"Authorization": "Basic "+encodeBase64(client_id+":"+client_secret)
  }
});
Apperyio.response.success(XHRResponse.body, "application/json");

The response will look like this:

{
   "expires_in": 86400,
   "token_type": "Bearer",
   "scope": "public",
   "access_token": "<access_token>"
}

Once you have the access_token, it is as simple to invoke the Ride Types API:

var url = "https://api.lyft.com/v1/ridetypes"; // REST API URL

var XHRResponse = XHR2.send("GET", url, {
  "parameters": {
    "lat": "37.7833", // San Francisco
    "lng": "-122.4167"
  },
  "headers": {
    "Authorization": "Bearer " + &lt;access_token&gt;
  }
});
Apperyio.response.success(XHRResponse.body, "application/json");

The response looks like this, it shows the type of rides available in San Francisco: Lyft, Lyft Line, and Lyft Plus.

{
	"ride_types": [{
		"ride_type": "lyft_line",
		"pricing_details": {
			"cost_per_minute": 23,
			"base_charge": 200,
			"currency": "USD",
			"trust_and_service": 175,
			"cost_per_mile": 115,
			"cancel_penalty_amount": 500,
			"cost_minimum": 475
		},
		"image_url": "https://s3.amazonaws.com/api.lyft.com/assets/car_standard.png",
		"seats": 2,
		"display_name": "Lyft Line"
	}, {
		"display_name": "Lyft",
		"image_url": "https://s3.amazonaws.com/api.lyft.com/assets/car_standard.png",
		"pricing_details": {
			"cost_minimum": 500,
			"cost_per_minute": 23,
			"base_charge": 200,
			"currency": "USD",
			"trust_and_service": 175,
			"cost_per_mile": 115,
			"cancel_penalty_amount": 500
		},
		"ride_type": "lyft",
		"seats": 4
	}, {
		"display_name": "Lyft Plus",
		"ride_type": "lyft_plus",
		"image_url": "https://s3.amazonaws.com/api.lyft.com/assets/car_plus.png",
		"seats": 6,
		"pricing_details": {
			"currency": "USD",
			"cost_minimum": 700,
			"cost_per_mile": 200,
			"trust_and_service": 175,
			"cancel_penalty_amount": 500,
			"cost_per_minute": 30,
			"base_charge": 300
		}
	}]
}

Want to learn how to build mobile apps fast? Check out the Appery.io YouTube channel for videos.

Video Tutorial: How to Build and Test a Complete Mobile App with API Backend

This video shows how to build and test a complete Ionic app with an API backend. The tutorial starts by showing how to create an app backend with API Express by connecting to an external REST API. Then, the tutorial shows how to build an Ionic app and import the backend service into the app. The tutorial also shows how to make a small change to the generated code. The tutorial then shows how to test the app in the browser and also on a device using the Appery.io Tester app. Lastly, the tutorial shows where to build a binary file for iOS or Android for submission to an app store.

Check out other videos on how to build mobile apps fast.

Learn How to Perform Basic Database Operations: Create, Read, Update, and Delete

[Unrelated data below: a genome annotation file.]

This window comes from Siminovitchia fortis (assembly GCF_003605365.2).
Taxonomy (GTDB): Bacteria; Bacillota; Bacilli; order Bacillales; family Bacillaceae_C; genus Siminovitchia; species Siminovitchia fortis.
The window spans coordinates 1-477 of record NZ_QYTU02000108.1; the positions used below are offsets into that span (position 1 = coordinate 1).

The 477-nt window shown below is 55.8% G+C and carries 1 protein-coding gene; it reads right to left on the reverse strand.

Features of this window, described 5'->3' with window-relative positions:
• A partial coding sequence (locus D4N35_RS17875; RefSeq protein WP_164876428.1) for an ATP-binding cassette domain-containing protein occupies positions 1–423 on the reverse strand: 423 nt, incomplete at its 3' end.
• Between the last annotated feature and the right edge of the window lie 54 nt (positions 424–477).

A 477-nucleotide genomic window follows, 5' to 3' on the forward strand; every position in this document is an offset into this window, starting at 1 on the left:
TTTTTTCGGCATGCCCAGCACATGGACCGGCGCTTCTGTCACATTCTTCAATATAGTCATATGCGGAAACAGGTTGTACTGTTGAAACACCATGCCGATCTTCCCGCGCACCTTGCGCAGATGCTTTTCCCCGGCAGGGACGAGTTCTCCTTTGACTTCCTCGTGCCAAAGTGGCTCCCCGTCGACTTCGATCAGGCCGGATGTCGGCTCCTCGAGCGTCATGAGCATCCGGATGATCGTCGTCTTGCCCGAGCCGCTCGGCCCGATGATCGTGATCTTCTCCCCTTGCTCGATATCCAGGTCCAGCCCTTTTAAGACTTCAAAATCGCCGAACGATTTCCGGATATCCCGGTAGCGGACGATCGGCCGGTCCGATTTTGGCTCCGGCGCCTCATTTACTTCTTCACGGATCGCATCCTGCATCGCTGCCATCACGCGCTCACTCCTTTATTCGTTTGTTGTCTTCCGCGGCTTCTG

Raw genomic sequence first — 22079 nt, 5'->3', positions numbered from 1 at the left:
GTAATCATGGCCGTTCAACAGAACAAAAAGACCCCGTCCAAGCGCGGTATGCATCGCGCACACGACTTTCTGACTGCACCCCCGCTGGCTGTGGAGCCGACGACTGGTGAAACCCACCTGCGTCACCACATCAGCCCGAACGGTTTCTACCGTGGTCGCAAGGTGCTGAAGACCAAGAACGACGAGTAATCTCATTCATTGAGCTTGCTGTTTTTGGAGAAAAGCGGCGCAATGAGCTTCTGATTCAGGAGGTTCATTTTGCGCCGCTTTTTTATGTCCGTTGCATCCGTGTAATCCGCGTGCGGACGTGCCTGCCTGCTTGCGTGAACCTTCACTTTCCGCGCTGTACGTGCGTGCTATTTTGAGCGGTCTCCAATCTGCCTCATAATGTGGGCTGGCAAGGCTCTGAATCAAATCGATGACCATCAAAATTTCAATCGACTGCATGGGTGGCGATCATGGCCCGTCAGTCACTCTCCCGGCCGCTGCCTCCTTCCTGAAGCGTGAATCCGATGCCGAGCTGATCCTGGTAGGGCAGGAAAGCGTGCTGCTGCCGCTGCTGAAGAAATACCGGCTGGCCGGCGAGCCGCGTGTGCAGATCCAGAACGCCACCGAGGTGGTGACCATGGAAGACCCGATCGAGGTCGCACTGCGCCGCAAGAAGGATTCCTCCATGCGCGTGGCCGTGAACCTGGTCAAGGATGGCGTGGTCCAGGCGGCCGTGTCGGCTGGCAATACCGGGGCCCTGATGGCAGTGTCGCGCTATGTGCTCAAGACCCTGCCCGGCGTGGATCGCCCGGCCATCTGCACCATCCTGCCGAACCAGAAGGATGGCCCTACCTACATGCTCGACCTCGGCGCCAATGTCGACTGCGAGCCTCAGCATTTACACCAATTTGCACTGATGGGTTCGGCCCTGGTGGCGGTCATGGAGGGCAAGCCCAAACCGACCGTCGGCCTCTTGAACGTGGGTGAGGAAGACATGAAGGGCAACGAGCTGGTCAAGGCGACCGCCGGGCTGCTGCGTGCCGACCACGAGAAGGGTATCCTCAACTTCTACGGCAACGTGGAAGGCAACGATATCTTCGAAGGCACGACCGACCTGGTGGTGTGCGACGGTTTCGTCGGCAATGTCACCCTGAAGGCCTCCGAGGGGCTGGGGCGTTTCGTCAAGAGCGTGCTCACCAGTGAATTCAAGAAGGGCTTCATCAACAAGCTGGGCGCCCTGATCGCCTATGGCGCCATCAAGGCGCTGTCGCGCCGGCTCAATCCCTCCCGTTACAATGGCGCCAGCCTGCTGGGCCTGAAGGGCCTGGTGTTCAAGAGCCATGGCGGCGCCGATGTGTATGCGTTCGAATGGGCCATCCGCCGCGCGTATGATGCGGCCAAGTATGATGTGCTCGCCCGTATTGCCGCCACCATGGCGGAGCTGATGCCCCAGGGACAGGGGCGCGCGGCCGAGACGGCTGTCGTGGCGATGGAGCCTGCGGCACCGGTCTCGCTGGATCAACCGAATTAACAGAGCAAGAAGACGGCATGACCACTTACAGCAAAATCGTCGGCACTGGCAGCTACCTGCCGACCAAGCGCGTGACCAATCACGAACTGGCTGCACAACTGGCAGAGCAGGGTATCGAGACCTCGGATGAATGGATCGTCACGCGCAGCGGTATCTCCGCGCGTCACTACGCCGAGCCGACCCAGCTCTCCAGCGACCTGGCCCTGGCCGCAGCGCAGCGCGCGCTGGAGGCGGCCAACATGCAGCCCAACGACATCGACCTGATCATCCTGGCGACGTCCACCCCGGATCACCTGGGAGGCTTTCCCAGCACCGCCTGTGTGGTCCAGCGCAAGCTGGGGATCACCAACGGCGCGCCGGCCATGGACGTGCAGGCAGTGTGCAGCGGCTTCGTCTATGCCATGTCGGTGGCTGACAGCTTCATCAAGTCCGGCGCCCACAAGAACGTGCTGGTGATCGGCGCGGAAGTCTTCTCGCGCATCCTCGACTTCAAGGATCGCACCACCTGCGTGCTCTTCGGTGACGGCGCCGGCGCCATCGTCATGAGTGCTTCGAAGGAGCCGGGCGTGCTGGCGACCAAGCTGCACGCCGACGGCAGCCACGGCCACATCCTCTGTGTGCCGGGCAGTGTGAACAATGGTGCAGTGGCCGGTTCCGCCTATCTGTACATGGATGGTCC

The Appery.io Backend Services consists of the following components:

  • Database – for storing any app data.
  • Server Code – for writing server-side app logic using JavaScript.
  • API Express – integrating with external systems and APIs.
  • Push Notifications – sending push messages to devices.
  • Web Hosting – publishing and hosting mobile web apps.

In this post, we will show you how a Server Code script integrates with the Database.

One of the most common questions we get is how to work with the database, how to create, edit and delete data. This makes sense as virtually any mobile app needs to store data in a database and perform these basic operations. To access the database, we are going to use Server Code script. Server Code allows writing app logic using JavaScript which will be executed on the server. For example, a script can access the database, send a Push Notification message, sort data and invoke an external REST API. We will start with the most basic operation: how to read data from the database.

The database collection used in this post looks like this:

crud_collection
Database collection.

This can be data collected from a form inside an app – a form that collects information about the user.

Reading Data

Server Code script has out-of-the-box API to access the database to perform all the basic operations. The following script reads all objects from the above collection.

var dbApiKey = "fe7c124b-f7c5-4764-9274-173b56a97102";
var result = Collection.query(dbApiKey, "Data");
Apperyio.response.success(result, "application/json");

One line 2, the script retrieves all the data.

One line 3, the script response is set. A Server Code script is invoked as a REST API. The code on this line defines the API response.

A script can be quickly tested from the Run tab where you can see the JSON data:

 

crud_test
Script testing.

 

Reading data from a database collection is fast and simple. Next, we are going to save data into the database.

Continue reading “Learn How to Perform Basic Database Operations: Create, Read, Update, and Delete”

How to Build and Test an Ionic SMS App

This video shows how to build and test an Ionic SMS app using Nexmo API. The video tutorial first shows how to create a backend to invoke Nexmo API. Then the Ionic app is created which uses the backend. The app is then tested in the browser and on the device using the Appery.io Tester app. The video also shows how to build a binary file for Android and iOS.

Looking for more videos to help build mobile apps? Check out the Appery.io YouTube channel.

Video Tutorial: How to Build a REST API for a Custom SQL Query

This video shows how to use the SQL and Script components to build a Login service. The SQL component runs a custom SQL query to check if a user exists in a database. The Script component adds custom logic to check what the SQL component returned and defines the response (user found or user not found).

Looking for more videos on enterprise integration? Watch the API Express playlist.

Video: Learn How to Build a Mobile App with External REST API

This short video shows how to build a complete app with an external REST API. This video covers:

  • Using API Express to connect to an external REST API. https://randomuser.me/ is used for the API.
  • Importing API Express service into the app (App Builder).
  • Designing the app UI (1 page).
  • Binding and using the service from the page.
  • Testing the app.

Looking for more videos? Visit the Appery.io YouTube channel for many more short videos.